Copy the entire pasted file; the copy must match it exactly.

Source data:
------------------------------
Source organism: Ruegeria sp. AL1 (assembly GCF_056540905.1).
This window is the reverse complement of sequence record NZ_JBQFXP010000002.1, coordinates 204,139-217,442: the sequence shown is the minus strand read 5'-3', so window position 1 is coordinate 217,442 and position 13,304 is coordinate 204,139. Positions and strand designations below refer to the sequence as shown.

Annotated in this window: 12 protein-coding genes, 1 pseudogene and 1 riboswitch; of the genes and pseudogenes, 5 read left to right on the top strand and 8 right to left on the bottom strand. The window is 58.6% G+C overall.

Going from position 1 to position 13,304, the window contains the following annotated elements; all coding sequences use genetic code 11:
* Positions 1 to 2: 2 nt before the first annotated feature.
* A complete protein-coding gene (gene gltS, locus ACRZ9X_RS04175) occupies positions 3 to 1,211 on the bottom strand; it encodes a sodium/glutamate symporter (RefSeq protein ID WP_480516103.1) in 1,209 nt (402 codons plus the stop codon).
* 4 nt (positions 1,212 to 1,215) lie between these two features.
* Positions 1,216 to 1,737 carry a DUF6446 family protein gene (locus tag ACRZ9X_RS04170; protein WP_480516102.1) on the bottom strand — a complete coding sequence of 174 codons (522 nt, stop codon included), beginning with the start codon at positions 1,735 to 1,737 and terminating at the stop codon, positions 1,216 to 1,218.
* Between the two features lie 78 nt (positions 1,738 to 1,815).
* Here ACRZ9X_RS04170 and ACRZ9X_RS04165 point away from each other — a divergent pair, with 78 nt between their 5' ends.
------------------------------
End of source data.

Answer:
Source organism: Ruegeria sp. AL1 (assembly GCF_056540905.1).
This window is the reverse complement of sequence record NZ_JBQFXP010000002.1, coordinates 204,139-217,442: the sequence shown is the minus strand read 5'-3', so window position 1 is coordinate 217,442 and position 13,304 is coordinate 204,139. Positions and strand designations below refer to the sequence as shown.

Annotated in this window: 12 protein-coding genes, 1 pseudogene and 1 riboswitch; of the genes and pseudogenes, 5 read left to right on the top strand and 8 right to left on the bottom strand. The window is 58.6% G+C overall.

Going from position 1 to position 13,304, the window contains the following annotated elements; all coding sequences use genetic code 11:
* Positions 1 to 2: 2 nt before the first annotated feature.
* A complete protein-coding gene (gene gltS, locus ACRZ9X_RS04175) occupies positions 3 to 1,211 on the bottom strand; it encodes a sodium/glutamate symporter (RefSeq protein ID WP_480516103.1) in 1,209 nt (402 codons plus the stop codon).
* 4 nt (positions 1,212 to 1,215) lie between these two features.
* Positions 1,216 to 1,737 carry a DUF6446 family protein gene (locus tag ACRZ9X_RS04170; protein WP_480516102.1) on the bottom strand — a complete coding sequence of 174 codons (522 nt, stop codon included), beginning with the start codon at positions 1,735 to 1,737 and terminating at the stop codon, positions 1,216 to 1,218.
* Between the two features lie 78 nt (positions 1,738 to 1,815).
* Here ACRZ9X_RS04170 and ACRZ9X_RS04165 point away from each other — a divergent pair, with 78 nt between their 5' ends.